Activism Is Picking Up But U.S. Still Down 14%
For those starved of action, 2020 is finally starting to show signs that activism is picking up.
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Q3 2020 hedge fund letters, conferences and more
Since the beginning of September, 150 companies worldwide have been publicly subjected to activist demands, up from 143 in the same period last year. Given that activism was down about 14% year-on-year at the end of the third quarter, that is a significant turnaround for an industry shellacked by the coronavirus pandemic.
According to research from HSBC’s Alternative Investment Group, the wide dispersion in hedge fund returns seen during the first half of 2020 has continued into the second half of the year. Q3 2020 hedge fund letters, conferences and more The best performing hedge fund is Saba Capital, with a total return of 82% for the Read More
Activism Outside Of The U.S. Is Picking Up
The downside is that this action is not taking place in the U.S., where volume is actually down 14% between September 1 and November 12, when compared with the same period last year (the first nine months of 2020 saw an 11% drop, when compared with the first nine months of 2019). Instead, it is the U.K., Canada, and Australia where the “back to school” period of 2020 has overtaken that of 2019. Asia is keeping pace, as we’ve seen with Oasis Management’s re-energizing of a campaign at Tokyo Dome.
It’s surprising that activism is lagging in America, even though the data exclude some new investments where public demands are not yet explicit (such as Trian Partners at Comcast or Elliott Management at F5 Networks). One explanation may be that small-cap companies under $2 billion have been spared, relatively speaking. Between September 1 and yesterday, 39 companies in this category have become activist fodder, compared with 56 in the same period of 2019.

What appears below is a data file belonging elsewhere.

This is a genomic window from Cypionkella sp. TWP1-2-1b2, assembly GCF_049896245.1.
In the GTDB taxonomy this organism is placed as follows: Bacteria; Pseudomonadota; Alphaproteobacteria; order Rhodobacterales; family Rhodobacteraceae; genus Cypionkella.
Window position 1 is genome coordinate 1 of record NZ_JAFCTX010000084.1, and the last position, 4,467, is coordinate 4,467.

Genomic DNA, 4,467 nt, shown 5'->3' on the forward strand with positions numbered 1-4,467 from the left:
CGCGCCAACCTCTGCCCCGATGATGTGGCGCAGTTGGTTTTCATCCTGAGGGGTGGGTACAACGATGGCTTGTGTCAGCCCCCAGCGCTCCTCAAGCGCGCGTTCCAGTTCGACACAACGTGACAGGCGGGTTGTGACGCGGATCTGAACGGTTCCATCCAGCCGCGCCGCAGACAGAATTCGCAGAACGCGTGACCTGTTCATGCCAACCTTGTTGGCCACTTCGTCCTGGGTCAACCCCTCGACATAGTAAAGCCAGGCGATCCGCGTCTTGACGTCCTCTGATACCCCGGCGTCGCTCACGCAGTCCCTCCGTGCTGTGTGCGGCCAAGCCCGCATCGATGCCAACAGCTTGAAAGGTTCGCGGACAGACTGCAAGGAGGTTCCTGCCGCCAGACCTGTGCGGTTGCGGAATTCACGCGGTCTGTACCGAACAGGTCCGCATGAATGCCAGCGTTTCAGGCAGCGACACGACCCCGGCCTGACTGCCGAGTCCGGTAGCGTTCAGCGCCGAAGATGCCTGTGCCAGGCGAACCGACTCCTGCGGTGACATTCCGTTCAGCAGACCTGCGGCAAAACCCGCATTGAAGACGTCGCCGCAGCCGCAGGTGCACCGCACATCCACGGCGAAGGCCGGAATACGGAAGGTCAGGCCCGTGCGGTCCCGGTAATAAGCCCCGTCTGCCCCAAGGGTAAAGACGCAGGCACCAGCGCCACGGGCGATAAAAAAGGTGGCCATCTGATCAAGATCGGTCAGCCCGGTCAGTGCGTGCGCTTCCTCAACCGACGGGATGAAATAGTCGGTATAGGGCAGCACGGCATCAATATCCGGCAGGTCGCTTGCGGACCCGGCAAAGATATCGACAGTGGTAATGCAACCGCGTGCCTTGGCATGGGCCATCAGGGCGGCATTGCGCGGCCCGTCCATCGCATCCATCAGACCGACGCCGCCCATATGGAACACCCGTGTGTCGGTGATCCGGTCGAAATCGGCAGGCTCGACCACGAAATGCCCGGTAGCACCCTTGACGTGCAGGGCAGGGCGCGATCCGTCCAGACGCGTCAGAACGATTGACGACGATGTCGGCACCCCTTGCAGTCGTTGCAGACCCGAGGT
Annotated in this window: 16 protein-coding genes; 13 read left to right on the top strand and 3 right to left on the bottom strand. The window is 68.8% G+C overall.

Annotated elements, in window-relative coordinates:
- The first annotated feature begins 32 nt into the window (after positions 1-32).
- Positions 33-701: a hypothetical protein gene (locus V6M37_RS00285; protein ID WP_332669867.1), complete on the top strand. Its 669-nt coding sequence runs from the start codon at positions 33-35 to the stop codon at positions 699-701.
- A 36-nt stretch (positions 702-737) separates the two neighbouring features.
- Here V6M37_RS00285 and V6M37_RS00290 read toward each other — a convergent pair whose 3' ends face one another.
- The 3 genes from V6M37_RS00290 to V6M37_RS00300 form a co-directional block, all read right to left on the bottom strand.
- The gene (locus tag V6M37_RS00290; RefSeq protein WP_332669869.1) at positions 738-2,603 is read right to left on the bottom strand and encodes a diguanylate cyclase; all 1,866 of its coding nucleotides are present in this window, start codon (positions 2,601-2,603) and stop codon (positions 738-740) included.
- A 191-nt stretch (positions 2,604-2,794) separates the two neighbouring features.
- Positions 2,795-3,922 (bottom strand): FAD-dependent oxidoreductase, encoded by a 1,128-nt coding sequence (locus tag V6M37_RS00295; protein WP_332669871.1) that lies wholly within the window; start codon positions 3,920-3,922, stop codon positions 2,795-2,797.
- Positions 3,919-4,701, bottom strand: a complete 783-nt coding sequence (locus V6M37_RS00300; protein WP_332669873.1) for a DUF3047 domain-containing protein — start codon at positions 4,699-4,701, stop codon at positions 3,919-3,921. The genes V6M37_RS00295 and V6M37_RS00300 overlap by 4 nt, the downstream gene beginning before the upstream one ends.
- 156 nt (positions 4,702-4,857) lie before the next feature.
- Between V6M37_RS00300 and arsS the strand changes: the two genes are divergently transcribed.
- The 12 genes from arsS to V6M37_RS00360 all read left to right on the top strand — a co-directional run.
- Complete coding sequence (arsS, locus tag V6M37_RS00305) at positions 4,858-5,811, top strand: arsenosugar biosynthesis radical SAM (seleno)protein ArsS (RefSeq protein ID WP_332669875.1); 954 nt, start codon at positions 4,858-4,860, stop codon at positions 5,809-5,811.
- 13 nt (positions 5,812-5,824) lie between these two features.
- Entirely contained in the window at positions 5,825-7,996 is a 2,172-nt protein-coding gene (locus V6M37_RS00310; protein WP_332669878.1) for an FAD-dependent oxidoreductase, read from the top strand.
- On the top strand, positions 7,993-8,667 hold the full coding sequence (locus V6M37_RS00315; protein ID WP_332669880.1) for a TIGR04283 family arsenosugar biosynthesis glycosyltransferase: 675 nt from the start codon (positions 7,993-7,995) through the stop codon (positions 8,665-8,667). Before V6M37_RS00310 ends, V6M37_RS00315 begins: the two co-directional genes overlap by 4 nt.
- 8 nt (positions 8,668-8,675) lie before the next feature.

Meanwhile the number of large- and mid-cap U.S. companies targeted has increased from 15 to 22, led by two Starboard Value campaigns, as well as campaigns from Corvex Management and Third Point Partners.
As we search for data points that activism can stage a robust comeback, building on the success of campaigns earlier this year and ignoring the rapid upward direction in stock prices, this is encouraging.
However, my caveats should indicate that I’m not entirely convinced 2021 will be a bumper year for activism. On a regional level, there is plenty of economic uncertainty in Britain that has weighed on stocks recently, while Japan is still grappling with fallout from the Toshiba proxy fight scandal, as well as a shift downmarket to smaller companies and fewer successful board campaigns that may deter some fairweather players. Australia, which has previously flattered to deceive in terms of impactful campaigns, may yet come good.
Back To School
Another item worthy of note from what I’m calling our “back to school” period is looking at the sectors activists have been targeting. So far, industrials, technology, and financial services account for 45% of all companies publicly subjected to activist demands since the beginning of September (equally distributed), an unsurprising concentration given shifting economic patterns in other areas as a result of the pandemic and political change. If technology and financial services have a low footprint in human capital, the high volume of activism in the industrials sector looks less a result of operational campaigns and more a focus on M&A, with takeover bids putting the likes of G4S, CoreLogic, and Cubic in play.
Quote Of The Week
Quote of the week comes from Bill Ackman, who told a Financial Times event this week that he was back to betting against corporate credit amid a surge in COVID-19 cases, and that the identification of a potential vaccine could make people less likely to wear a mask. Pershing Square Capital Management’s hedge is only 30% the size of its bet in March 2020, which generated a huge windfall, but Ackman said:
“We’re in a treacherous time generally and what’s fascinating is the same bet we put on eight months ago is available on the same terms as if there had never been a fire and on the probability that the world is going to be fine.”